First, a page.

After millions of passwords were left exposed internally, the world’s largest social media giant has spoken out.
Facebook user passwords were stored in a readable format within an internal data storage system earlier this year. The BBC reported how the passwords were “accessible by up to 20,000 employees”, citing Brian Krebs’ initial data protection report.
Now Facebook has provided a clarification, by way of a blog post titled ‘Keeping Passwords Secure’. Published on Thursday March 21, and written by Pedro Canahuati (VP Engineering, Security and Privacy), the statement addressed these reports.
The post also explained how Facebook stores passwords. While stressing that there was no evidence that the passwords were exposed externally, Facebook did share advice on how to make profiles more secure.
What did it say about Facebook user passwords being exposed?
Canahuati’s statement began by addressing the news stories around the internal exposure of passwords.
“As part of a routine security review in January, we found that some user passwords were being stored in a readable format within our internal data storage systems,” the post began.
“This caught our attention because our login systems are designed to mask passwords using techniques that make them unreadable. We have fixed these issues and as a precaution we will be notifying everyone whose passwords we have found were stored in this way.
“To be clear, these passwords were never visible to anyone outside of Facebook and we have found no evidence to date that anyone internally abused or improperly accessed them.”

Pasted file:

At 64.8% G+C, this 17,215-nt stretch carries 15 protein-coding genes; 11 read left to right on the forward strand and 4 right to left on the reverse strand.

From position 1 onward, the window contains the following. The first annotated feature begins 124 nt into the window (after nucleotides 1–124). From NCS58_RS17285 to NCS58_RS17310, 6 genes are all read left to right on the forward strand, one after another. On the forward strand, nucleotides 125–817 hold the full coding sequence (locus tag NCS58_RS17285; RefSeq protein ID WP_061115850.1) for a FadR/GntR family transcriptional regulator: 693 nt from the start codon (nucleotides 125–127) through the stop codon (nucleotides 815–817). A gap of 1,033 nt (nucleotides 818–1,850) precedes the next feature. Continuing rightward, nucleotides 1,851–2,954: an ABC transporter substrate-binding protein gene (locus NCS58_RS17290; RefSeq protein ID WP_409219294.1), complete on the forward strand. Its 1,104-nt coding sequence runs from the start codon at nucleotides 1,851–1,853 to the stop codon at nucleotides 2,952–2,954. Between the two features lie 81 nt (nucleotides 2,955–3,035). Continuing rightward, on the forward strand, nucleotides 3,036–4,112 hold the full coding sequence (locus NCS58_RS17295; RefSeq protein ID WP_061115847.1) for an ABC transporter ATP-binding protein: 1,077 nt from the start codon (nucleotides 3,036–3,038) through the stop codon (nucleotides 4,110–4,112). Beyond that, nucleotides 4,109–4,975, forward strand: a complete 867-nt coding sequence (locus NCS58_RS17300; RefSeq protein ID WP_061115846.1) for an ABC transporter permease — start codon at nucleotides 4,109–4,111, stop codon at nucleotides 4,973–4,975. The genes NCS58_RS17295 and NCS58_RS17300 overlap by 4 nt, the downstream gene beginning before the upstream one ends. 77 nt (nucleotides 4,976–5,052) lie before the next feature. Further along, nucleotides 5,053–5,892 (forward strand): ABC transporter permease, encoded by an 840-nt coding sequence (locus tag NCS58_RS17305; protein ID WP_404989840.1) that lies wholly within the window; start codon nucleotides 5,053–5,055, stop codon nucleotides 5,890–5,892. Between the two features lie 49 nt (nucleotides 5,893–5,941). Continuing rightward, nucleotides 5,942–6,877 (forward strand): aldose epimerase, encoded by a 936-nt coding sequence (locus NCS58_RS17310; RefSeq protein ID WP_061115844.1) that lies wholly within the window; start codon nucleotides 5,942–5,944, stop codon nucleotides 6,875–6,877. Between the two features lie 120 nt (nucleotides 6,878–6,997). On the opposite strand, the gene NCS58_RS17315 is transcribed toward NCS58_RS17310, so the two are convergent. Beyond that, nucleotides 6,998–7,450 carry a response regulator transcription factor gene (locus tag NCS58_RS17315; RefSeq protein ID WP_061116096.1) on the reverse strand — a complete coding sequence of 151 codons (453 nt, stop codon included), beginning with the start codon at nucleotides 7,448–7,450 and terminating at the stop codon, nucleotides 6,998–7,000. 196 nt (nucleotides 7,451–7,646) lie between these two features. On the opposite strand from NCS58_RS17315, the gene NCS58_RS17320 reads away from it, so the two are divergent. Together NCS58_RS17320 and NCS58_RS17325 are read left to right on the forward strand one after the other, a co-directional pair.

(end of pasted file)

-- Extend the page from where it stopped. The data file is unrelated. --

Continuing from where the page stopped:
He added: “We estimate that we will notify hundreds of millions of Facebook Lite users, tens of millions of other Facebook users, and tens of thousands of Instagram users. Facebook Lite is a version of Facebook predominantly used by people in regions with lower connectivity.
“In the course of our review, we have been looking at the ways we store certain other categories of information — like access tokens — and have fixed problems as we’ve discovered them.
“There is nothing more important to us than protecting people’s information, and we will continue making improvements as part of our ongoing security efforts at Facebook.”
Facebook protects people’s passwords, but how does it do it?
Usually, Facebook masks user passwords, so that no one in the company can see them.
Canahuati added: “In security terms, we ‘hash’ and ‘salt’ the passwords, including using a function called ‘scrypt’ as well as a cryptographic key that lets us irreversibly replace your actual password with a random set of characters.”
This allows Facebook to validate that the user is logging in with the correct credentials, without actually having to store them in plain text.
Facebook says it will notify hundreds of millions of Facebook users and thousands of Instagram users after it found passwords were stored in a readable format (Pedro Canahuati / Facebook)https://t.co/pmc7Sh2RJ4https://t.co/XIjWekoOj9
— Techmeme (@Techmeme) March 21, 2019
The blog post shared all of the different security measures that Facebook has built up to protect user passwords. You can read them here.
Still worried about your account’s security? Here’s what you need to know.
Ok, so no passwords were exposed externally. There is no evidence of abuse so far. Yet, it’s still understandable that some Facebook users will be anxious about their security.
That’s why Canahuati’s post also included some steps to take in order to keep your account protected.
He added: “You can change your password in your settings on Facebook and Instagram. Avoid reusing passwords across different services.
“Pick strong and complex passwords for all your accounts. Password manager apps can help.
“Consider enabling a security key or two-factor authentication to protect your Facebook account using codes from a third-party authentication app. When you log in with your password, we will ask for a security code or to tap your security key to verify that it is you.”
If you wish to find out more about how to keep your account secure, check out; Facebook.com/about/security.
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